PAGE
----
How drug testing in the United States can ruin people's lives
When children are wrongfully being taken from their parents and homes and devoted employees are losing their jobs due to a flawed and inaccurate system, there is a problem. Drug testing is far from reliable, and when people’s lives are on the line it is necessary to understand that mistakes do occur. Parental drug use during pregnancy is considered by some to be child abuse and neglect. False positives occur 5-10% of the time; a better system should have been created by now. The first few days are crucial between an infant and their mother in terms of bonding, what would happen if those days were taken away from them because of an incorrect drug test?
Drug testing can be conducted in analyses of multiple biological samples including hair, urine, blood, sweat, and saliva. The most common and effective of these tests is a urine analysis and the least effective is saliva analysis. But, out of the estimated 1,200 facilities in the United States that test urine for the presence of drugs, only 85 of them meet the federal standards for accuracy and qualified lab personnel. Drug testing, therefore, is not always an exact science. Approximately 5-10% of tests result in a false positive and 10-15% result in a false negative. There are many ways in which these inaccuracies occur, some of which include:
· Differences in the purity of the substance
· The method of drug use (smoking, injection, etc)
· Regularity of use
· Differences in people’s metabolic rates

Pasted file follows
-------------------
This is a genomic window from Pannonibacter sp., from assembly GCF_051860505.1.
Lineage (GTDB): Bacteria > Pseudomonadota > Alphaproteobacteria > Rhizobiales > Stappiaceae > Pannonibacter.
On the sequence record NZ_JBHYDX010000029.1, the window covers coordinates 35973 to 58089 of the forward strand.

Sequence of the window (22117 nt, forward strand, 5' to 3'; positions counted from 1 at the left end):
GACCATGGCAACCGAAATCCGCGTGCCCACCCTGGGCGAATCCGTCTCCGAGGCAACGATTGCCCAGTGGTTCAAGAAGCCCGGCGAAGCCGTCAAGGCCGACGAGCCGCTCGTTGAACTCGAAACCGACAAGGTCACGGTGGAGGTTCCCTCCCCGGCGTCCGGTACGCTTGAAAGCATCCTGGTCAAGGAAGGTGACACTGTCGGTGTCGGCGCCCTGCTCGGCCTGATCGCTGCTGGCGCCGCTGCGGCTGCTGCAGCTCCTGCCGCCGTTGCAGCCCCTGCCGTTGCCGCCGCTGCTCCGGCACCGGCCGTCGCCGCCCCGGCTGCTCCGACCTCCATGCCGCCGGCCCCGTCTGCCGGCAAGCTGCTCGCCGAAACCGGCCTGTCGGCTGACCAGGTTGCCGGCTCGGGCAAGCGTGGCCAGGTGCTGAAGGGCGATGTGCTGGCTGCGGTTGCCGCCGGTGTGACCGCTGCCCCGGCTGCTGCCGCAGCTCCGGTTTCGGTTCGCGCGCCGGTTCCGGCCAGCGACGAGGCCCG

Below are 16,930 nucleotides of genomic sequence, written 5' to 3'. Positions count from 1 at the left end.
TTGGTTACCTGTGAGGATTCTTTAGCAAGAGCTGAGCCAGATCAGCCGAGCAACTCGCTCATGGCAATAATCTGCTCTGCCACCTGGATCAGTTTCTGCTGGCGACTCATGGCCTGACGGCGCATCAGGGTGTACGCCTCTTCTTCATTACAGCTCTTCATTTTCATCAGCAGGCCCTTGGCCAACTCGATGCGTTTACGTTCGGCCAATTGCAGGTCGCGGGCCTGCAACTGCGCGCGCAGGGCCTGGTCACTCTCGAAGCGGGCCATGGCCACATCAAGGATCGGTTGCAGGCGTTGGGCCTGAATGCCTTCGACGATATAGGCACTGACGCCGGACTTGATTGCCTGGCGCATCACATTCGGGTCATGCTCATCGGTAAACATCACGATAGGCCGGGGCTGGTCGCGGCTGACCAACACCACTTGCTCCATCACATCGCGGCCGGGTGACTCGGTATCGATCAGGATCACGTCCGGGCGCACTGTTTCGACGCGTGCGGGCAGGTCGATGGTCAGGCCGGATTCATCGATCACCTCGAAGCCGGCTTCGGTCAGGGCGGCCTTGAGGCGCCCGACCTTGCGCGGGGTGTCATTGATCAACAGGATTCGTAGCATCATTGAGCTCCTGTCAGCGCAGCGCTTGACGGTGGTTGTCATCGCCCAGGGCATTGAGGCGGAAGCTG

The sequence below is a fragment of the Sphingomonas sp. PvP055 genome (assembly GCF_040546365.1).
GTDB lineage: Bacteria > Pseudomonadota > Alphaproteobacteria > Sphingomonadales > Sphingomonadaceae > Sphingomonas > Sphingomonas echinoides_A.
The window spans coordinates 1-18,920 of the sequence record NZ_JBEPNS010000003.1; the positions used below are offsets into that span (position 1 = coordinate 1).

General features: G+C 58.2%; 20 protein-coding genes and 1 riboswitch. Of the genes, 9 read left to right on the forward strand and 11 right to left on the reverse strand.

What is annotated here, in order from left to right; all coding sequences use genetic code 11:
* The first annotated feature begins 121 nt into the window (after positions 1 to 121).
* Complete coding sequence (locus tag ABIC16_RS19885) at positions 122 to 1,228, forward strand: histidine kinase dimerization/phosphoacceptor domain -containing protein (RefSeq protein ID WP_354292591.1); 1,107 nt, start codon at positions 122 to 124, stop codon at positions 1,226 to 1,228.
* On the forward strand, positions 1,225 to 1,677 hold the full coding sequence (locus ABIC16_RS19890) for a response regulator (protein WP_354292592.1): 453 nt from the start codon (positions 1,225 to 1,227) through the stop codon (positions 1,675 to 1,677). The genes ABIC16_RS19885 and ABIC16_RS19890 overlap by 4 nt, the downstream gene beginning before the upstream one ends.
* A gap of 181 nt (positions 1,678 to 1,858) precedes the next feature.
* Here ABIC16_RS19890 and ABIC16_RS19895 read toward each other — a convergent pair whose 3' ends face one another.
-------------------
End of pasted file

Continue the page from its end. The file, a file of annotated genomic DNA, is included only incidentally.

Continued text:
· Over the counter and prescription medications creating false positives
· Procedural testing errors
· Passive inhalation
Some of these inaccuracies occur because of differences between individuals that are uncontrollable. Lotions that contain hemp as one of the ingredients can create a positive drug test result for THC, a common cough medicine can create positive drug test results for codeine, and rolls that contain poppy seeds can test positive for opiates. These inaccuracies aren’t always accepted as excuses for a positive test result. Once a person has tested positive for a drug they are considered guilty and it’s their responsibility to prove otherwise.
When a pregnant woman tests positive for drugs help is not always provided; they are criminalized and more often than not they lose their child to social services. Statistically, poverty is more damaging to an infant’s health than parental drug use, and criminalizing a woman who is struggling instead of providing psychosocial support is not the path to helping her. In certain hospitals within the United States an actual drug test is not even required in order to call DCFS (Department of Children and Family Services), the infant only has to appear as though it is suffering from parental drug use.
Drug testing is a massive money industry. In a generation where money is tight and being laid-off from a job is becoming increasingly more common, drug testing has transformed into a method of cheaply firing staff. Companies who need to make cuts hire drug-testing companies to test their staff in order to fire them without being forced to pay them redundancies. The drug testing companies are making incredible amounts of money off the expensive testing and so are companies that provide methods to pass these tests. If an employee or a mother tests positive for an illicit drug, it is up to them to pay for the necessary tests and representation to discredit the test. Once an employee has lost their job due to a failed drug test finding another source of employment becomes almost impossible. Confirmatory tests are far more expensive than the initial tests. When mothers are on welfare and employees are at risk of losing their source of income confirmatory tests aren’t usually done, meaning they have lost their option to disprove the initial drug test.